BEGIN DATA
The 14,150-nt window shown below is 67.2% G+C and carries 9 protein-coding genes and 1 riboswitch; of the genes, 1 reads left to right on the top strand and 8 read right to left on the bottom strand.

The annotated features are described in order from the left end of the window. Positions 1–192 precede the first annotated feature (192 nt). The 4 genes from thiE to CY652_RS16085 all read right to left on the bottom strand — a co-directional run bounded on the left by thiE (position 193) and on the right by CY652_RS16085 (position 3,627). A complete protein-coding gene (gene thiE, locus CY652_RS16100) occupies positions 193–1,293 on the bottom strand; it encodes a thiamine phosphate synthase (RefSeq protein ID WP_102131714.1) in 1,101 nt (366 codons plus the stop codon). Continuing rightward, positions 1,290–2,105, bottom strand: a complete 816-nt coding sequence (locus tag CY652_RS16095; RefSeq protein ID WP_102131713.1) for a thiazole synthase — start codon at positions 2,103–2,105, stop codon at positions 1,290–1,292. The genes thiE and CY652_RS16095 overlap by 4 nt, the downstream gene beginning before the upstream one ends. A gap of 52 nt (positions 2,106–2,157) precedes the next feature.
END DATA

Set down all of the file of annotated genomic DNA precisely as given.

The 14,150-nt window shown below is 67.2% G+C and carries 9 protein-coding genes and 1 riboswitch; of the genes, 1 reads left to right on the top strand and 8 read right to left on the bottom strand.

The annotated features are described in order from the left end of the window. Positions 1–192 precede the first annotated feature (192 nt). The 4 genes from thiE to CY652_RS16085 all read right to left on the bottom strand — a co-directional run bounded on the left by thiE (position 193) and on the right by CY652_RS16085 (position 3,627). A complete protein-coding gene (gene thiE, locus CY652_RS16100) occupies positions 193–1,293 on the bottom strand; it encodes a thiamine phosphate synthase (RefSeq protein ID WP_102131714.1) in 1,101 nt (366 codons plus the stop codon). Continuing rightward, positions 1,290–2,105, bottom strand: a complete 816-nt coding sequence (locus tag CY652_RS16095; RefSeq protein ID WP_102131713.1) for a thiazole synthase — start codon at positions 2,103–2,105, stop codon at positions 1,290–1,292. The genes thiE and CY652_RS16095 overlap by 4 nt, the downstream gene beginning before the upstream one ends. A gap of 52 nt (positions 2,106–2,157) precedes the next feature.